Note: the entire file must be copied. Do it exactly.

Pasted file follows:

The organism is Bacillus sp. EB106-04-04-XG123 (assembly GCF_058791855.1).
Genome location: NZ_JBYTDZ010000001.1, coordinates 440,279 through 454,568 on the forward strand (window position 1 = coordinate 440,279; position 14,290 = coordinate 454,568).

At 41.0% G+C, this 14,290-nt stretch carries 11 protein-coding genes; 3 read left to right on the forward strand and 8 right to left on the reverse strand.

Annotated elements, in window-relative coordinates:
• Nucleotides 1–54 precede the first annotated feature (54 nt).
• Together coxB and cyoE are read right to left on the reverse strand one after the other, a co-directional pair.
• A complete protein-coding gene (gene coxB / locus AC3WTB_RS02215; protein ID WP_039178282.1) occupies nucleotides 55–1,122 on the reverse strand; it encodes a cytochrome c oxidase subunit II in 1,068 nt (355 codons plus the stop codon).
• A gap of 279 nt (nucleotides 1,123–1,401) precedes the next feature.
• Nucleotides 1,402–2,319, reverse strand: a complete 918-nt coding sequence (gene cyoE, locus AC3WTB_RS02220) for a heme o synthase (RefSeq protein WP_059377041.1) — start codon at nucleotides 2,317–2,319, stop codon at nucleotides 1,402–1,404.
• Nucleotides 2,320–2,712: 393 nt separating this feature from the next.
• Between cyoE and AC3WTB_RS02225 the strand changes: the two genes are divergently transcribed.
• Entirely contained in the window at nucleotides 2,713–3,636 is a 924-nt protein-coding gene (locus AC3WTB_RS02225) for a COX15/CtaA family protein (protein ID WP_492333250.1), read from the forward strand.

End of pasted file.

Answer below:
The organism is Bacillus sp. EB106-04-04-XG123 (assembly GCF_058791855.1).
Genome location: NZ_JBYTDZ010000001.1, coordinates 440,279 through 454,568 on the forward strand (window position 1 = coordinate 440,279; position 14,290 = coordinate 454,568).

At 41.0% G+C, this 14,290-nt stretch carries 11 protein-coding genes; 3 read left to right on the forward strand and 8 right to left on the reverse strand.

Annotated elements, in window-relative coordinates:
• Nucleotides 1–54 precede the first annotated feature (54 nt).
• Together coxB and cyoE are read right to left on the reverse strand one after the other, a co-directional pair.
• A complete protein-coding gene (gene coxB / locus AC3WTB_RS02215; protein ID WP_039178282.1) occupies nucleotides 55–1,122 on the reverse strand; it encodes a cytochrome c oxidase subunit II in 1,068 nt (355 codons plus the stop codon).
• A gap of 279 nt (nucleotides 1,123–1,401) precedes the next feature.
• Nucleotides 1,402–2,319, reverse strand: a complete 918-nt coding sequence (gene cyoE, locus AC3WTB_RS02220) for a heme o synthase (RefSeq protein WP_059377041.1) — start codon at nucleotides 2,317–2,319, stop codon at nucleotides 1,402–1,404.
• Nucleotides 2,320–2,712: 393 nt separating this feature from the next.
• Between cyoE and AC3WTB_RS02225 the strand changes: the two genes are divergently transcribed.
• Entirely contained in the window at nucleotides 2,713–3,636 is a 924-nt protein-coding gene (locus AC3WTB_RS02225) for a COX15/CtaA family protein (protein ID WP_492333250.1), read from the forward strand.